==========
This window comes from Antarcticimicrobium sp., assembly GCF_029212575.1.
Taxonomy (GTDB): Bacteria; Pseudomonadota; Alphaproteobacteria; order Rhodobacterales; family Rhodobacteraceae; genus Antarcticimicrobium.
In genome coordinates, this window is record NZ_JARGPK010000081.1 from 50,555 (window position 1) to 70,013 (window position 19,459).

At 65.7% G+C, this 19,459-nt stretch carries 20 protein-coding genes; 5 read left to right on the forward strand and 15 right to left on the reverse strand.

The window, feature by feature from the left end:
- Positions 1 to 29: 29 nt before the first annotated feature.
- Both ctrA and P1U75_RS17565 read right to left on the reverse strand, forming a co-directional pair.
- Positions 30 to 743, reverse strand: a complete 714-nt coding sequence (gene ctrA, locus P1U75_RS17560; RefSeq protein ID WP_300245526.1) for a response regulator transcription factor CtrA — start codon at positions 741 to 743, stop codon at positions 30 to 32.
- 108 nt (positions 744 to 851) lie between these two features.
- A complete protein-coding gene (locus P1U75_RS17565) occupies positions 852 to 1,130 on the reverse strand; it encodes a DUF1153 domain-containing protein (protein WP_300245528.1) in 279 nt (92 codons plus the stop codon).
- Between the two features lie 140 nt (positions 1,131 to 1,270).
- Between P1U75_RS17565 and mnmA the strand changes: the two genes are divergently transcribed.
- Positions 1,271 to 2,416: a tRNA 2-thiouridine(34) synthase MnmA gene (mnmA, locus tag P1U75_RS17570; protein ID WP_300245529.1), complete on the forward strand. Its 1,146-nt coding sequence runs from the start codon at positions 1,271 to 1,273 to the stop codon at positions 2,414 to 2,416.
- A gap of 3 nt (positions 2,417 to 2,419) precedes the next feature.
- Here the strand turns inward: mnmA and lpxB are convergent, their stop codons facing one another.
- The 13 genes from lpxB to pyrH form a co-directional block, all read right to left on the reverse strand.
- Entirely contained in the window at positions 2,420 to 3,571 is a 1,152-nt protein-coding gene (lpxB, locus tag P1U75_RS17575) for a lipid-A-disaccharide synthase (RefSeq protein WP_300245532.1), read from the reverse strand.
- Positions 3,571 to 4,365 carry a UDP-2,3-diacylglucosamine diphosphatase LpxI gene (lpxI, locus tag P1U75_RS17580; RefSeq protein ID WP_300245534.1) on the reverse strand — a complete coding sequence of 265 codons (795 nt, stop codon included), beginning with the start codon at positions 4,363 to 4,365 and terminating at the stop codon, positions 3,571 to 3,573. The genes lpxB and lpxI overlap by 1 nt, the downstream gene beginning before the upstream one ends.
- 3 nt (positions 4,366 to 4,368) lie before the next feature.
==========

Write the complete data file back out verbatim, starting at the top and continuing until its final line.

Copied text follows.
This window comes from Antarcticimicrobium sp., assembly GCF_029212575.1.
Taxonomy (GTDB): Bacteria; Pseudomonadota; Alphaproteobacteria; order Rhodobacterales; family Rhodobacteraceae; genus Antarcticimicrobium.
In genome coordinates, this window is record NZ_JARGPK010000081.1 from 50,555 (window position 1) to 70,013 (window position 19,459).

At 65.7% G+C, this 19,459-nt stretch carries 20 protein-coding genes; 5 read left to right on the forward strand and 15 right to left on the reverse strand.

The window, feature by feature from the left end:
- Positions 1 to 29: 29 nt before the first annotated feature.
- Both ctrA and P1U75_RS17565 read right to left on the reverse strand, forming a co-directional pair.
- Positions 30 to 743, reverse strand: a complete 714-nt coding sequence (gene ctrA, locus P1U75_RS17560; RefSeq protein ID WP_300245526.1) for a response regulator transcription factor CtrA — start codon at positions 741 to 743, stop codon at positions 30 to 32.
- 108 nt (positions 744 to 851) lie between these two features.
- A complete protein-coding gene (locus P1U75_RS17565) occupies positions 852 to 1,130 on the reverse strand; it encodes a DUF1153 domain-containing protein (protein WP_300245528.1) in 279 nt (92 codons plus the stop codon).
- Between the two features lie 140 nt (positions 1,131 to 1,270).
- Between P1U75_RS17565 and mnmA the strand changes: the two genes are divergently transcribed.
- Positions 1,271 to 2,416: a tRNA 2-thiouridine(34) synthase MnmA gene (mnmA, locus tag P1U75_RS17570; protein ID WP_300245529.1), complete on the forward strand. Its 1,146-nt coding sequence runs from the start codon at positions 1,271 to 1,273 to the stop codon at positions 2,414 to 2,416.
- A gap of 3 nt (positions 2,417 to 2,419) precedes the next feature.
- Here the strand turns inward: mnmA and lpxB are convergent, their stop codons facing one another.
- The 13 genes from lpxB to pyrH form a co-directional block, all read right to left on the reverse strand.
- Entirely contained in the window at positions 2,420 to 3,571 is a 1,152-nt protein-coding gene (lpxB, locus tag P1U75_RS17575) for a lipid-A-disaccharide synthase (RefSeq protein WP_300245532.1), read from the reverse strand.
- Positions 3,571 to 4,365 carry a UDP-2,3-diacylglucosamine diphosphatase LpxI gene (lpxI, locus tag P1U75_RS17580; RefSeq protein ID WP_300245534.1) on the reverse strand — a complete coding sequence of 265 codons (795 nt, stop codon included), beginning with the start codon at positions 4,363 to 4,365 and terminating at the stop codon, positions 3,571 to 3,573. The genes lpxB and lpxI overlap by 1 nt, the downstream gene beginning before the upstream one ends.
- 3 nt (positions 4,366 to 4,368) lie before the next feature.